Awesome Drift Dives Around the World

Nov 28, 2013
Awesome Drift Dives Around the World

At some point in every diver’s life, there comes a need for speed. This is when many turn to the option of drift diving rather swimming into the current.  “Going with the flow”, of the current that is, the entire dive gives them speed that otherwise is unheard of.

There are many places throughout the globe that are excellent locations to drift freely. In this two part series, we’ll look at some spots known to be a drift divers dream. Let’s dive right into it.



Found in the remote Tuamotus Islands of French Polynesia, Fakarava is a diver’s dream. But beware, this place it not for the faint of heart. If you’re looking for an adventurous dive, this is your spot.

On the south end of the isle, divers hit the water at the mouth of Tumakohua Pass. This narrow channel leads into the atoll lagoon. On an incoming tide, the current sucks divers into the channel like water down a drain, reaching speeds up to 4 knots, which is about 4.6 miles per hour. Divers start in the open sea and then swim toward the mouth of the pass where they find the gray-shark wall. This signature feature is a towering gauntlet of sharks. Hundreds of grays, blacktips, whitetips and more guard the entrance. Once into the pass, divers sweep past the walls ornamented by coral, through schools of Humphead Wrasses before they’re ejected into the calm waters of the lagoon.


This river is for serious drift divers looking to give themselves over to the current. Owners of Descend Scubadiving, Lance McKirdy and Simone Schreck, have established a truly ripping drift on the Clutha River. They go as far to say that it may be the fastest drift in the world. The two are well acquainted with nearly 20 miles of the river and have customized the dive based on experience levels. Advanced drifters looking for the ultimate thrill, can run a section nearly four miles long, where currents up to 12 mph sweep divers over boulder fields, beneath class-three rapids and through whirlpools. This area, known as Devil’s Nook, is one of the strongest switchback rapids in the world.  The river makes a 90-degree turn and creates a powerful whirlpool making it possible to dive through the eye of it, where large ironstones spin with the force of the water. In my opinion, it sounds like an underwater tornado.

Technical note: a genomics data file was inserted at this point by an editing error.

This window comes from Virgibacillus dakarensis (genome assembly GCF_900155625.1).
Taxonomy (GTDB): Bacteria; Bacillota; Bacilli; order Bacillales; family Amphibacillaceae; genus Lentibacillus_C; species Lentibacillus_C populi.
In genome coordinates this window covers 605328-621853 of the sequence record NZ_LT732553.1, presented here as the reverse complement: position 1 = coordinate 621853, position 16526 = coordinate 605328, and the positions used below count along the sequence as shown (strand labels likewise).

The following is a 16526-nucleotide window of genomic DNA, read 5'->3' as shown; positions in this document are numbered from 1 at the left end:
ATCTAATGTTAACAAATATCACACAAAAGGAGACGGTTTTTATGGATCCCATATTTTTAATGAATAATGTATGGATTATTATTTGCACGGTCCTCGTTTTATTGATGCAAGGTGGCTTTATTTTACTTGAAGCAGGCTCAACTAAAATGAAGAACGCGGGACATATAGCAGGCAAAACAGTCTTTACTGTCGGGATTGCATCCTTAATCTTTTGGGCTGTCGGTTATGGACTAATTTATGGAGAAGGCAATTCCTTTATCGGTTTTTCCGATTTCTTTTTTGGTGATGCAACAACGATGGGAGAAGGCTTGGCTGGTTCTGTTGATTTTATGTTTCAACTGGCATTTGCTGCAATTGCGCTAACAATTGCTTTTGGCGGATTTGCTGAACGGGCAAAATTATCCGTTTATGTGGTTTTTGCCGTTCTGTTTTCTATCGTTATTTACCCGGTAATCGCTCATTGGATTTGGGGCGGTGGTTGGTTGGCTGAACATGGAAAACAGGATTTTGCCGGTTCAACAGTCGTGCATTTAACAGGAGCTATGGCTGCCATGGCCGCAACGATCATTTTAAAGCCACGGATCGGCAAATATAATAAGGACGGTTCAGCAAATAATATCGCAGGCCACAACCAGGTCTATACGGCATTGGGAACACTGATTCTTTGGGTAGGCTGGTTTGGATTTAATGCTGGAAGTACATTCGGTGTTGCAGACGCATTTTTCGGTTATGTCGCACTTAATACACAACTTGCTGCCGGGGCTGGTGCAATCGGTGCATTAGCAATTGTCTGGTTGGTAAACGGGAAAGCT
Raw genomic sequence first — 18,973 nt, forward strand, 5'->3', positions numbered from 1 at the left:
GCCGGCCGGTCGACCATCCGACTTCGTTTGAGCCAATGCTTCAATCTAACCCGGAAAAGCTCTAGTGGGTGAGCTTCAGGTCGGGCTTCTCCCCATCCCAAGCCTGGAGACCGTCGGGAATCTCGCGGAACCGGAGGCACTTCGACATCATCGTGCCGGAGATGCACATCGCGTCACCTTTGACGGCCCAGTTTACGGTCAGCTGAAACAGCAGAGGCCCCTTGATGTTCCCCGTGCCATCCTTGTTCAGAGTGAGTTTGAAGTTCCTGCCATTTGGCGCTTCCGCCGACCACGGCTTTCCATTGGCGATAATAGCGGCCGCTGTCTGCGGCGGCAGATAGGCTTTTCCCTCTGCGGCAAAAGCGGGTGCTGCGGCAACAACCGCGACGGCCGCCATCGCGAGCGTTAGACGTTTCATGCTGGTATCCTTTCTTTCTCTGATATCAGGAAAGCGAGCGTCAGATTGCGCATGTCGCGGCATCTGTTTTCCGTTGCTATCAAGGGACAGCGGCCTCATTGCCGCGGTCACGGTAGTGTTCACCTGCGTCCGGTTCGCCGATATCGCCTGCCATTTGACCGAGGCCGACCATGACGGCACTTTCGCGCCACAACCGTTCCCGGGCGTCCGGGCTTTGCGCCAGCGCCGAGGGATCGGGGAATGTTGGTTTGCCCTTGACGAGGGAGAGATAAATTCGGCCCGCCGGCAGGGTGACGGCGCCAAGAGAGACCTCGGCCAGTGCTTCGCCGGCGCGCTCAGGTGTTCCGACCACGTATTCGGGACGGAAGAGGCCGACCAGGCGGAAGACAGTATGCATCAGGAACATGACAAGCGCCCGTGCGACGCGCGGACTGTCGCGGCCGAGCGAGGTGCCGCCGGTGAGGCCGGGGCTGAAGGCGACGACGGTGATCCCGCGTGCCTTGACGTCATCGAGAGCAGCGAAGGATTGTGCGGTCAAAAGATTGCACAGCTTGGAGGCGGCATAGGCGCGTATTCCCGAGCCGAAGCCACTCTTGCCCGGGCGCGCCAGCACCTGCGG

The Back Wall of Molokini has long been considered one of the best wall dives in American waters. It’s one of those spots in the ocean where almost anything can happen. Located just minutes from the Maui town of Kihei, the wall rises vertically from the Auau Channel.  The sheer backside of this crescent-shaped cinder cone sits at the heart of humpback territory. Divers who dare to enter, splash into the frothing white water make a fast descent into a jungle gym of house-size boulders and volcanic fissures packed with whitetip reef sharks. Kicking off the wall, you’ll see a multitude of pelagic fish such as giant Pacific mantas and whale sharks doing their feeding dance to the tune of a whale’s song.

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